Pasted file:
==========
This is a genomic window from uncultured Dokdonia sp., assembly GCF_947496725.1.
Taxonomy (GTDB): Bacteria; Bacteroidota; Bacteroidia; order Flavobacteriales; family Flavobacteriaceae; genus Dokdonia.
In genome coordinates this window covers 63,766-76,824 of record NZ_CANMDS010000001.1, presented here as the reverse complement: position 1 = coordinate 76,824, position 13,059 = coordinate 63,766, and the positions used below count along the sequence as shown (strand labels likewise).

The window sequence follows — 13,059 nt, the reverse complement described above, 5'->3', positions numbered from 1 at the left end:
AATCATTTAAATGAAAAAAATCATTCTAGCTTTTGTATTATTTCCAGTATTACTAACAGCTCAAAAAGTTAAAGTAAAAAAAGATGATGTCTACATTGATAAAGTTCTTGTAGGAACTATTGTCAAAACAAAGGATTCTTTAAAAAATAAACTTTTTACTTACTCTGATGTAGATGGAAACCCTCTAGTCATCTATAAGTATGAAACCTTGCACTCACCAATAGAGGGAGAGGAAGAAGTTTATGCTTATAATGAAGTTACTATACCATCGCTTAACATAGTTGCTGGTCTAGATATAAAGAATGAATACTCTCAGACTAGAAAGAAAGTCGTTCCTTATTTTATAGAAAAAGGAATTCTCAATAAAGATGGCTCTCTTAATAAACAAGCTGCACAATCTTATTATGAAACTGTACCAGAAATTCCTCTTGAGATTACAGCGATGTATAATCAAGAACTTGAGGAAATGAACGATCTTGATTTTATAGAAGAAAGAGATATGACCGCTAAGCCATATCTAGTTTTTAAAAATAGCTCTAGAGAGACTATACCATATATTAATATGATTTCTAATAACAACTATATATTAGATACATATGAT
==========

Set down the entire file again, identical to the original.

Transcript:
This is a genomic window from uncultured Dokdonia sp., assembly GCF_947496725.1.
Taxonomy (GTDB): Bacteria; Bacteroidota; Bacteroidia; order Flavobacteriales; family Flavobacteriaceae; genus Dokdonia.
In genome coordinates this window covers 63,766-76,824 of record NZ_CANMDS010000001.1, presented here as the reverse complement: position 1 = coordinate 76,824, position 13,059 = coordinate 63,766, and the positions used below count along the sequence as shown (strand labels likewise).

The window sequence follows — 13,059 nt, the reverse complement described above, 5'->3', positions numbered from 1 at the left end:
AATCATTTAAATGAAAAAAATCATTCTAGCTTTTGTATTATTTCCAGTATTACTAACAGCTCAAAAAGTTAAAGTAAAAAAAGATGATGTCTACATTGATAAAGTTCTTGTAGGAACTATTGTCAAAACAAAGGATTCTTTAAAAAATAAACTTTTTACTTACTCTGATGTAGATGGAAACCCTCTAGTCATCTATAAGTATGAAACCTTGCACTCACCAATAGAGGGAGAGGAAGAAGTTTATGCTTATAATGAAGTTACTATACCATCGCTTAACATAGTTGCTGGTCTAGATATAAAGAATGAATACTCTCAGACTAGAAAGAAAGTCGTTCCTTATTTTATAGAAAAAGGAATTCTCAATAAAGATGGCTCTCTTAATAAACAAGCTGCACAATCTTATTATGAAACTGTACCAGAAATTCCTCTTGAGATTACAGCGATGTATAATCAAGAACTTGAGGAAATGAACGATCTTGATTTTATAGAAGAAAGAGATATGACCGCTAAGCCATATCTAGTTTTTAAAAATAGCTCTAGAGAGACTATACCATATATTAATATGATTTCTAATAACAACTATATATTAGATACATATGAT